The archipelago of Tuvalu duplicates its territory and culture in the metaverse

Symbol of global warming, Tuvalu, one of the smallest states on the planet, is trying to make the world aware of its fate. On the occasion of COP 27, Tuvalu’s foreign minister therefore announced the creation of a digital copy of his country, thus attempting a virtual survival after absorption. Located in the heart of the South Pacific, this Oceania island nation is in danger of disappearing due to rising sea levels. Marie Sorbier went to find Géraldine Giraudeau to find out more.

Critical situation for the Polynesian archipelago

If some of the states of the globe have already disappeared, especially for political reasons, no territory has really disappeared today. However, the Tuvalu archipelago will be swallowed up in a few years. Indeed, the Pacific island states have been on the front lines of the effects of climate change and have been for many years. They are exposed to various effects, including an increase in the frequency of extreme climatic events, acidification of corals, rising water levels and even salinization of the soil.

These effects are already raising legal questions, especially because they push back the baseline that allows maritime borders and boundaries to be calculated or demarcated.Geraldine Giraudeau

This situation has already caused several displacements of people from different communities and their relocation within the Anatolian states, which consist entirely of low-lying coral formations.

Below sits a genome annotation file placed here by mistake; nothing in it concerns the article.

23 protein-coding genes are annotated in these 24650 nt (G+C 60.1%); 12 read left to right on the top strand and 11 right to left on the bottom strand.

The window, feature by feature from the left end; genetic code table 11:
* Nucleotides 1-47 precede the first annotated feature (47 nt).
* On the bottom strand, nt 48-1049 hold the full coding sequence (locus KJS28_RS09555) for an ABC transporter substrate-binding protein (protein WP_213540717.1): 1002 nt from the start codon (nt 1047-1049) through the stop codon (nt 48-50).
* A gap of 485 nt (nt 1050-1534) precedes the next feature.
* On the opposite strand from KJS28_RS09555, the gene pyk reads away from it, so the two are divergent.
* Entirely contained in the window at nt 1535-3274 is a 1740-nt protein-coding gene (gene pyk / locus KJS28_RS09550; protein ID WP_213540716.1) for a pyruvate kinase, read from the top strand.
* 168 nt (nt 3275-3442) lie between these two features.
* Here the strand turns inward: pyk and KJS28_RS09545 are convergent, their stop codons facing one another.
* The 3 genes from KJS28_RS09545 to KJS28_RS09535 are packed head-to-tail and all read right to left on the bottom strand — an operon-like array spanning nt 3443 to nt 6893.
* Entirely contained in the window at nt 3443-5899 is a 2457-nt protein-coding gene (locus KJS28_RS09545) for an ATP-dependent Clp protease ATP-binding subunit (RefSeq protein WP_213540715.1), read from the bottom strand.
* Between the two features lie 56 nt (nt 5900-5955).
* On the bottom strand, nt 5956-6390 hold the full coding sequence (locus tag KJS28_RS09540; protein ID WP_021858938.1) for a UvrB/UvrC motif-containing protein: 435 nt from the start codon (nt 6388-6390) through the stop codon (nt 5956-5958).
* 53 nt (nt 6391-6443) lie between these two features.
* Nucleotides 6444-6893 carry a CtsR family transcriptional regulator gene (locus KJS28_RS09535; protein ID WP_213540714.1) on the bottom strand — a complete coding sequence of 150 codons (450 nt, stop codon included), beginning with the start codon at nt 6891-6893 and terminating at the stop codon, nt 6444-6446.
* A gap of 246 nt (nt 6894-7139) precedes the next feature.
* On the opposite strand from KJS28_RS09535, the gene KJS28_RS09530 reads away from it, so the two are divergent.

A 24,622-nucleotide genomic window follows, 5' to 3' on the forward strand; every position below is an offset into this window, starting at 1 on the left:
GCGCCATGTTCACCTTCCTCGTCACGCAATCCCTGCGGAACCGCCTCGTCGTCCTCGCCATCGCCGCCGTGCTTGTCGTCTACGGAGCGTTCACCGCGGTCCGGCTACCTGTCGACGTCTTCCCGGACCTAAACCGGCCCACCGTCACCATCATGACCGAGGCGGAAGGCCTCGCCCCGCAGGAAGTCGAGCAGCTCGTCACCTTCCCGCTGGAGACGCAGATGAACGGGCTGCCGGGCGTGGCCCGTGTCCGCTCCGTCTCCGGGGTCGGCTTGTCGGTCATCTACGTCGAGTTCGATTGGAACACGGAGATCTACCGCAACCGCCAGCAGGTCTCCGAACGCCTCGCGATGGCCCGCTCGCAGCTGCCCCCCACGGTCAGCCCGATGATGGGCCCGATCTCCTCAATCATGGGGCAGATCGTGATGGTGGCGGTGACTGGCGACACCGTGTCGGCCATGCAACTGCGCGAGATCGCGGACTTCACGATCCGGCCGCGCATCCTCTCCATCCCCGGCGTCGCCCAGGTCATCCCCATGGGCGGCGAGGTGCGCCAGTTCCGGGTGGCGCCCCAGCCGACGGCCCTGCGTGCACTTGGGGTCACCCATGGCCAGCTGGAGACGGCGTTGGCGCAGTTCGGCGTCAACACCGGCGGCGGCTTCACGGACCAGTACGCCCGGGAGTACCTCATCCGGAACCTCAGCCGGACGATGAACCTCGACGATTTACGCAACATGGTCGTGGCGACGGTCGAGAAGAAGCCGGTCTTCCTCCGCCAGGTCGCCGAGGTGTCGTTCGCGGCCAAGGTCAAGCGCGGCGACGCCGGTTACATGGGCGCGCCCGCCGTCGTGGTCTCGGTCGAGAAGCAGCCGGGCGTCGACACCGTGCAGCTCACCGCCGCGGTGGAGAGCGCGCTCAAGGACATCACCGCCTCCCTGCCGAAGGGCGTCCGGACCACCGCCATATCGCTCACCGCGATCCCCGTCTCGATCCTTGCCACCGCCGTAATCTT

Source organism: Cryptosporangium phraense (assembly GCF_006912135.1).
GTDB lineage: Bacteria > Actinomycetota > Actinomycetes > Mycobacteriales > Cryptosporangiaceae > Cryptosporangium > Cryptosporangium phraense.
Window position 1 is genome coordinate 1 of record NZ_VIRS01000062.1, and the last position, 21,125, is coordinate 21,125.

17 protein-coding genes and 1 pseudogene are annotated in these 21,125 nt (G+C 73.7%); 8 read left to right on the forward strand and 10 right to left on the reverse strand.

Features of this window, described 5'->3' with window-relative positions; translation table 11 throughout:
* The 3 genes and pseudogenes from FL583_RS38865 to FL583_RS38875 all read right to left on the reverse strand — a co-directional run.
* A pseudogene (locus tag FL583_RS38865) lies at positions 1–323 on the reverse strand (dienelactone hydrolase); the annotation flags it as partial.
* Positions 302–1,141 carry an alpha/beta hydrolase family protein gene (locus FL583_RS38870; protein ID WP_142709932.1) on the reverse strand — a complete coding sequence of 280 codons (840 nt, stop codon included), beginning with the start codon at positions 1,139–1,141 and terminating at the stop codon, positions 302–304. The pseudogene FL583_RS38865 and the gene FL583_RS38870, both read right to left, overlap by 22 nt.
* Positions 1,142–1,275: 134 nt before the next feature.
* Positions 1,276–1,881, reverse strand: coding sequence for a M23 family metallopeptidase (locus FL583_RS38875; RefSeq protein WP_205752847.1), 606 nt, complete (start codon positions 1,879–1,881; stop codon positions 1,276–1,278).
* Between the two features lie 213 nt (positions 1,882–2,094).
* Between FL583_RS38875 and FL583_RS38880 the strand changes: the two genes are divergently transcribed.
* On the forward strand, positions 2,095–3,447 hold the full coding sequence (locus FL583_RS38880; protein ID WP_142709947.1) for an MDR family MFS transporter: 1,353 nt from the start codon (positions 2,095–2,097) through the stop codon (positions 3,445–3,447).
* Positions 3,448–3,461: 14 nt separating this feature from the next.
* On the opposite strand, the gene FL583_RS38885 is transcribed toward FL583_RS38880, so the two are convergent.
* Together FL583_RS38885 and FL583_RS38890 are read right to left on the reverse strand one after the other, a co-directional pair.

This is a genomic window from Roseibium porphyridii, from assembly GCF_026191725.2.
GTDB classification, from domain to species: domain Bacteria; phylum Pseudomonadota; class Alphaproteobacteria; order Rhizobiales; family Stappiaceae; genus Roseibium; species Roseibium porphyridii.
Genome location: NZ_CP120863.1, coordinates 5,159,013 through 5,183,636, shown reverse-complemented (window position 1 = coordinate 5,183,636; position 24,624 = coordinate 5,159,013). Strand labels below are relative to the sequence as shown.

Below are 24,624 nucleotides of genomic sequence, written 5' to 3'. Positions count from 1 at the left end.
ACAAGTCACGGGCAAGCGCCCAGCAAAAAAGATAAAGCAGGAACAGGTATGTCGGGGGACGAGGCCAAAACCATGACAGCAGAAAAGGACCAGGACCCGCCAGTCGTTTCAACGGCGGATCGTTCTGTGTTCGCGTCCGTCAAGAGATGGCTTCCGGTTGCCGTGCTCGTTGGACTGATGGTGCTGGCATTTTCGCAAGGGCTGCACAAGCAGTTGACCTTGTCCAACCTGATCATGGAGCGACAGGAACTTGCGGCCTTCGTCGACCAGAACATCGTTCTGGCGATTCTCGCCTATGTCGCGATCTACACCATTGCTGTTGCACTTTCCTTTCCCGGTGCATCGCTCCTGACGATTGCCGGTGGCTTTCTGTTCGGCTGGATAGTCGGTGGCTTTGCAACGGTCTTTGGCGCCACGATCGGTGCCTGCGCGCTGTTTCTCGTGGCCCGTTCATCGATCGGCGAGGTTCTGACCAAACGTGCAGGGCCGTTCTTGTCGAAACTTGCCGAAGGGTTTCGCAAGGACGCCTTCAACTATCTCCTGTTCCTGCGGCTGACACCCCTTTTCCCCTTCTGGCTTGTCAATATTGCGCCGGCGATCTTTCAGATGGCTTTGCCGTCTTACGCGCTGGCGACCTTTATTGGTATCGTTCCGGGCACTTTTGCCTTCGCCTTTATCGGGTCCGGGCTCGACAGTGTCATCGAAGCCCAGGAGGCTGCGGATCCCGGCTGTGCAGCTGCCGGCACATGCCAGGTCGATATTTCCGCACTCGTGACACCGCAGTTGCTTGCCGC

An earthly disappearance is to be expected

Whether it is Kiribati, the Marshall Islands, Tokelau – a special territory of New Zealand – or even Tuvalu, the possibility of this disappearance raises new legal questions.

In international law, a state is considered to consist of three elements: a population, a territory and a government.Geraldine Giraudeau

However, as in certain islands, these territories will become uninhabitable or even, in the case of Tuvalu, completely swallowed by the water, it is equivalent to considering that one of the constituents of the state is disappearing. Therefore questioning the survival of this state, in itself as well as in international organizations. There is also the question of the status of nationals of that state who are to be relocated, as well as that relating to the state’s rights in maritime areas, the areas of which are significant.

These “terrestrial confetti” are in reality vast maritime nations, as they exercise powers over a territorial sea and an exclusive economic zone, extending up to 200,000 seamen from the baselines, through the application of the law of the sea.” Geraldine Giraudeau

A virtual state, promise of a cultural sanctuary

All these questions are already on the agenda for several institutions, which have started to think about ways. Tuvalu, for example, could possibly reinvent itself via the metaverse. In addition to the “advertising effect”, to alert the international community, this track could have the advantage of maintaining support for the continuity of the state.

A deterritorialized state or a visual state would make it possible to provide access to certain government services to the citizens of Tuvalu who will have been relocated.Geraldine Giraudeau

Tuvalu’s project is to download this entire state, both in its spatial aspect and its cultural aspect. This would ensure that its inhabitants have access to the cultural wealth of their island, as well as for future generations who may never gain access to the territory itself.

We imagine that these citizens and or their descendants wearing 3D glasses can access what Tuvalu was. So it is the spilling over into the virtual world of something that would then no longer exist in the real world, which is what has a dramatic character, it must be recognized.” Geraldine Giraudeau

  • Have :”

    The nations of the water“, documentary by Géraldine Giraudeau, freely viewable on YouTube.

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